On Tue, Oct 12, 2010 at 07:22:33AM -0700, Damian Conway wrote: > Leon Timmermans wrote: > > > For the love of $DEITY, let's please not repeat ithreads! > > $AMEN! > > Backwards compatibility is not the major design criterion for Perl 6, > so there's no need to recapitulate our own phylogeny here. > > The problem is: while most people can agree on what have proved to be > unsatisfactory threading models, not many people can seem to agree on > what would constititute a satisfactory threading model (or, possibly, models). > > What we really need is some anecdotal evidence from folks who are actually > using threading in real-world situations (in *any* languages). What has worked > in practice? What has worked well? What was painful? What was error-prone? > And for which kinds of tasks? > > And we also need to stand back a little further and ask: is "threading" > the right approach at all? Do threads work in *any* language? Are there > better metaphors?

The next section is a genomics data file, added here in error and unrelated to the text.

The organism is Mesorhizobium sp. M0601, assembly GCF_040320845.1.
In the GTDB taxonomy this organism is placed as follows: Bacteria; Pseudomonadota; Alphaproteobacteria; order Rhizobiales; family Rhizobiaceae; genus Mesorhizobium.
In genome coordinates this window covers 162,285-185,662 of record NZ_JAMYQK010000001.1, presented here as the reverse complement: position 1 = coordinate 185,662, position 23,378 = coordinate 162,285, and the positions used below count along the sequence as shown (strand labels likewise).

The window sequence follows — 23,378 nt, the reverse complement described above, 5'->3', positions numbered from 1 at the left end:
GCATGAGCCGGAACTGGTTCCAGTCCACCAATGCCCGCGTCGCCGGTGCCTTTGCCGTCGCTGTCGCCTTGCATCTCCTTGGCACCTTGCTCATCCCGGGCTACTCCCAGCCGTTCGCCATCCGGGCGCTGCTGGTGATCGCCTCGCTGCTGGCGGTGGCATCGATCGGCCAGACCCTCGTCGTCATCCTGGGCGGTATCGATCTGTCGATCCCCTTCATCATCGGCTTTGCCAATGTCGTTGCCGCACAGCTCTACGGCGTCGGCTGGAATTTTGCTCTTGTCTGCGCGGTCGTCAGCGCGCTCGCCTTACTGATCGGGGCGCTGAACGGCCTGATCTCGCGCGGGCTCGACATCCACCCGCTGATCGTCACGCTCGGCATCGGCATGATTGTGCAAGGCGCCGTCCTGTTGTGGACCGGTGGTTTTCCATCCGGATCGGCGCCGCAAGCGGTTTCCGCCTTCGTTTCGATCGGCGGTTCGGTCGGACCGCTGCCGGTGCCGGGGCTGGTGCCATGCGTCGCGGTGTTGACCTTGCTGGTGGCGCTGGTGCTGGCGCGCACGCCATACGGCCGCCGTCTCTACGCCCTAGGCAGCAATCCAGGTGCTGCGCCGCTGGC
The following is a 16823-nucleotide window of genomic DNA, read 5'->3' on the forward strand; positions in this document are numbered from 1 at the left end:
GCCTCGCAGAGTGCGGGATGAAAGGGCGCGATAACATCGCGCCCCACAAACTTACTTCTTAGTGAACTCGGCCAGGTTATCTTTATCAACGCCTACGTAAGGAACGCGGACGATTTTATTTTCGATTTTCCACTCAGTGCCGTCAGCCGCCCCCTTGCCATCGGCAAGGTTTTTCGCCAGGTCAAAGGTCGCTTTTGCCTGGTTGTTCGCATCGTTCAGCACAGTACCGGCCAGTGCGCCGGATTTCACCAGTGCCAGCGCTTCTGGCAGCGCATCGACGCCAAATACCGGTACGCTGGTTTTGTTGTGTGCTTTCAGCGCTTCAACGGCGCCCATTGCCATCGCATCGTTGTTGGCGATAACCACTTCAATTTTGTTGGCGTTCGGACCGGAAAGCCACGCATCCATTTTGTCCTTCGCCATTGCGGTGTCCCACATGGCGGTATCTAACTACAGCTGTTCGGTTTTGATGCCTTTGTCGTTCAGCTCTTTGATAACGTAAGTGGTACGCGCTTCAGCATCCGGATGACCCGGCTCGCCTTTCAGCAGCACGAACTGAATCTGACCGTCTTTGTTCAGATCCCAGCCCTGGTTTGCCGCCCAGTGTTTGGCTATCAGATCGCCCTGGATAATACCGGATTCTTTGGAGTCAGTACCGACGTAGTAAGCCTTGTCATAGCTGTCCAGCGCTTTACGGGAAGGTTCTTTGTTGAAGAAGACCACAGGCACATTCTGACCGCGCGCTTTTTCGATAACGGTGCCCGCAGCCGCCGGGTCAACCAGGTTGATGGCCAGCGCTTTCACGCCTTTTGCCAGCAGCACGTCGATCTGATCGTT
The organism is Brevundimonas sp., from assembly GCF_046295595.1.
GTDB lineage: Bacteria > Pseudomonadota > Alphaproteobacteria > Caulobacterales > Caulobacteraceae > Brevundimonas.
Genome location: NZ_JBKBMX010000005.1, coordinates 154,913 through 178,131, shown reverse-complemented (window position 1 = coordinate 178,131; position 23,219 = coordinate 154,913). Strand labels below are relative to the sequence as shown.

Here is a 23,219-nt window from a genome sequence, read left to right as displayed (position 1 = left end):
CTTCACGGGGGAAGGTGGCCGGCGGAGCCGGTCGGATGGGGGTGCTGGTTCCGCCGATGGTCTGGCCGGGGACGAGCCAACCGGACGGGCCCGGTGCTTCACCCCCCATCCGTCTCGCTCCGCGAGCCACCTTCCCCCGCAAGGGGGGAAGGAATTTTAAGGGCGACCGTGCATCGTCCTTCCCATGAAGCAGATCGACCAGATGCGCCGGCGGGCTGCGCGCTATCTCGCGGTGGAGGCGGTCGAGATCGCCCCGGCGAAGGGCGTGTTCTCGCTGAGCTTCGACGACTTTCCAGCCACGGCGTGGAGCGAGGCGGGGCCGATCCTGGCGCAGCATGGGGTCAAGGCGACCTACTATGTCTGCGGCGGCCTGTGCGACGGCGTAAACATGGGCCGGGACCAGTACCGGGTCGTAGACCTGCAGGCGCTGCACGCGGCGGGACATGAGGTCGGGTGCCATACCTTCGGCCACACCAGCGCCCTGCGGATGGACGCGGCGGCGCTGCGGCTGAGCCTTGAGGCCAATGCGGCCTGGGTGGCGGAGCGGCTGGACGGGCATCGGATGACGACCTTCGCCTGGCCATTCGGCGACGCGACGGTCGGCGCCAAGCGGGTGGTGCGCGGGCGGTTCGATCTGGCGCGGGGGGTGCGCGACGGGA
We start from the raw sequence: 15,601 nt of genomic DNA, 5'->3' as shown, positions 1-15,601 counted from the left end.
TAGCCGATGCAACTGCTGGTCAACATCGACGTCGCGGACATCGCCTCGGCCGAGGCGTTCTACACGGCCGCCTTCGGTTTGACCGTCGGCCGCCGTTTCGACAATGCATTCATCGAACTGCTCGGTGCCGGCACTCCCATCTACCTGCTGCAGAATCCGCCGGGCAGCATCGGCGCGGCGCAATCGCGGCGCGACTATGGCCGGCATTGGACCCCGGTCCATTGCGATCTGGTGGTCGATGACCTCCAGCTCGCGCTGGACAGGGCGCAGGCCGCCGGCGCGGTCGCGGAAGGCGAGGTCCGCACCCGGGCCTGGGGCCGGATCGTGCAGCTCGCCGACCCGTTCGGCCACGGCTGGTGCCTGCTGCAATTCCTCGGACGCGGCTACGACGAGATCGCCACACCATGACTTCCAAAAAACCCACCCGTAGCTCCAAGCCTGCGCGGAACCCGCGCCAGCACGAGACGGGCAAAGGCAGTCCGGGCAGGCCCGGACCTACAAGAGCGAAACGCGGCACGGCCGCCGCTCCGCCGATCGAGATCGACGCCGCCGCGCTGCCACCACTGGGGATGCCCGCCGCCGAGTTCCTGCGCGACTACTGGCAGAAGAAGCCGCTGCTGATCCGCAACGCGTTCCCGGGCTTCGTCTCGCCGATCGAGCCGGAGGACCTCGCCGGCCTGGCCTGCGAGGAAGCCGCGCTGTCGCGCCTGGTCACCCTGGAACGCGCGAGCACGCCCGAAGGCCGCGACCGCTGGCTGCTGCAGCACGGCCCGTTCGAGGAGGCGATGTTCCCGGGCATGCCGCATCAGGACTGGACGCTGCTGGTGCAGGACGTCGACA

A more general metaphore would be asynchronous tasking, a thread being a long running "implicit" task. Other issues include memory consistency models, tasking "granularity", scheduling, and flexible synchronization options. I am coming from the OpenMP world, so a lot of this falls on the shoulders of the runtime - a clear strength of Perl IMHO. It may be worth someone taking the time to read what the OpenMP spec has to say about tasking as well as exploring tasking support on Chapel, Fortress, X10, and Cilk. PGAS based languages may also offer some inspirations as a potential alternative to threads or tasks. The only scriping language that I know that supports threading natively is Qore. I've mentioned this before. Perl's functional aspects also make it fairly easy to create concurrency without the worry of side effects, but not everyone is lucky enough to have a loosely coupled problem or not need i/o. Now how to distill what's been learned in practice into a Perlish approach? > > Perhaps we need to think more Perlishly and reframe the entire question. > Not: "What threading model do we need?", but: "What kinds of non-sequential > programming tasks do we want to make easy...and how would we like to be > able to specify those tasks?" There are something like 12 HPC "domains" that have been identified, all needing something a little different from the compiler, runtime, and platform - these do not include things for which Perl is often (ab)used. > > As someone who doesn't (need to) use threading to solve the kinds of > problems I work on, I'm well aware that I'm not the right person to help > in this design work. We need those poor souls who already suffer under > threads to share their tales of constant misery (and their occasional > moments of triumph) so we can identify successful patterns of use > and steal^Wborg^Wborrow the very best available solutions. Are you sure you couldn't use threading over shared memory? :) Cheers, Brett > > Damian -- B. Estrade <estr...@gmail.com>